Realization hits: The Perry family is finally home, sweet home

STAFF WRITER JENNIFER FIERRO

The Rev. George Perry and family

Linda, Ezmarel, and George Perry stand on the front porch of their new home built by Highland Lakes Habitat for Humanity volunteers. The Perrys recently moved in about a year after being awarded a home. Staff photo by Jennifer Fierro

The Rev. George Perry knows how to swing a hammer and drive in a nail. He did it countless times building dog houses, storage rooms, and other projects. But last fall, as he pulled back his hammer to drive the first nail into what would become his and his family’s home, Perry’s hammer skills seemed to escape him.

“I know how to swing a hammer and hit the nail good,” he said, “but I couldn’t hit the nail well enough. It kept bending on me. I had the shakes, the nervousness from being able to drive it, knowing that was the beginning of the home I will be staying in.”

He recalled that first swing of the hammer as he and his family — wife Linda and 12-year-old daughter Ezmarel — began settling into their new home on Avenue M in Marble Falls. The home is one of the latest Highland Lakes Habitat for Humanity projects.

And a quick scan of the Perrys’ new house shows the family is settling in nicely. In fact, it’s beginning to look, and feel, like a home.

“I’m grateful for everything and everyone who walked in and everyone who had a part,” said the St. Frederick Baptist Church pastor. “Our treasures are stored up in heaven, but I feel like I got a treasure right now.”

The house isn’t a gift from Highland Lakes Habitat for Humanity. Qualified families must work a set number of volunteer hours helping to build another family’s Habitat home before construction begins on their house. Recipient families must also work on their own home.

Habitat for Humanity builds the low-cost homes and offers an interest-free mortgage to the family.

The Perrys’ home was ready for them to move into in April, but with Easter season being so busy for the reverend and his family, they opted to hold off until May. It wasn’t easy, as Ezmarel couldn’t wait to get into the new home. In the weeks leading up to it, the reverend said his daughter constantly asked when they were going to move.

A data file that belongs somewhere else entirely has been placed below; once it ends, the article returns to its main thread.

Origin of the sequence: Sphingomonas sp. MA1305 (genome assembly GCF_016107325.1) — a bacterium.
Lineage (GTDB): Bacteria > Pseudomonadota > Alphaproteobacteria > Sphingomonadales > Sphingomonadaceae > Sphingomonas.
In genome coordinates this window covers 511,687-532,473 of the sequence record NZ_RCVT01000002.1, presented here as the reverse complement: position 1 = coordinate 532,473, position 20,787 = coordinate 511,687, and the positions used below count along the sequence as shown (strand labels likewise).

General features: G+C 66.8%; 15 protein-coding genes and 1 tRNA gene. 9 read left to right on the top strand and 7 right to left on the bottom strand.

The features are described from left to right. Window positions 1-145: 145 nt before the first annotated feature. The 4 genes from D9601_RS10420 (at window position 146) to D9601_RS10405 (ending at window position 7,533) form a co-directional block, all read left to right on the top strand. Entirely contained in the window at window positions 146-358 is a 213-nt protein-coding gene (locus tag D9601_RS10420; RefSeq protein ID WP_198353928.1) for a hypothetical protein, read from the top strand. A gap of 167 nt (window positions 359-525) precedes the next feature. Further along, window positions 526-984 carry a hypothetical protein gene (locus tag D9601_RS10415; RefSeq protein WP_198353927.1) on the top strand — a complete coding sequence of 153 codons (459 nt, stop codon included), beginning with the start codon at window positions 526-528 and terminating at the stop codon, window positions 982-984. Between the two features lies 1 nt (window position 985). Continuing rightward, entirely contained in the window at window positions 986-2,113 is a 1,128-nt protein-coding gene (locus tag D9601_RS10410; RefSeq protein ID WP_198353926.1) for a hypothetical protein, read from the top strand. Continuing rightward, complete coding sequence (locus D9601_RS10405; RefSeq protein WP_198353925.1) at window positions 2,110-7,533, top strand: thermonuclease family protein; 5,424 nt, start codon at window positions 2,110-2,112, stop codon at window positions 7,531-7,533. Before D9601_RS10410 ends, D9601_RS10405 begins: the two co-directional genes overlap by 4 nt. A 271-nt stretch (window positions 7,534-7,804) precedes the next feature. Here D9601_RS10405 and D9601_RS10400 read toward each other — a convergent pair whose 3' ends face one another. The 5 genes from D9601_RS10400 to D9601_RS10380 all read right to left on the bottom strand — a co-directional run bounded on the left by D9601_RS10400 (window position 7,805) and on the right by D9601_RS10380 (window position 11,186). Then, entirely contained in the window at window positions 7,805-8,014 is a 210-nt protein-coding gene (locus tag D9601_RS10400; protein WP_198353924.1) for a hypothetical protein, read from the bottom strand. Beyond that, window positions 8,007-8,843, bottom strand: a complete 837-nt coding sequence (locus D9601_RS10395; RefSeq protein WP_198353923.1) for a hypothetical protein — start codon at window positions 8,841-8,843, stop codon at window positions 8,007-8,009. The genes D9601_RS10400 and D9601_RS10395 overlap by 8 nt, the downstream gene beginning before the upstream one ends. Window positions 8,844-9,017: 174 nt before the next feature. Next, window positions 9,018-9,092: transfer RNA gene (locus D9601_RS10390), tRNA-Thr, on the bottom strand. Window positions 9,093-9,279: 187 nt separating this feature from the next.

By May 7, the Perrys were settling in. Ezmarel was probably the most excited, and quickly pointed out the difference between living in an apartment and living in a house.

“There’s no noise, no banging on the walls,” she said.

The house included new kitchen appliances, and the Perrys already had a washer and dryer. Friends at St. Frederick’s and First Baptist Church of Marble Falls gave housewarming presents based off a wish list the family provided.

The Perrys also gave items they weren’t going to be taking with them to those who needed them so they could be a blessing to others.

Construction on the house began in the fall of 2018, a happy moment for the reverend and his family. He was included in making many decisions for the look of the house and how it flowed.

George Perry grinned as he recalled driving in that first nail more than seven months ago. Now, as he walked through his and his family’s new house, he summed up how the Perry home looked.

“It’s beautiful,” he said.

Check out the Highland Lakes Habitat for Humanity website for more information on the process or to volunteer.

To find more ways to volunteer in your community, check out the Highland Lakes Volunteer Guide.

jfierro@thepicayune.com

Leave a Reply

 

Sign Up For Our Newsletter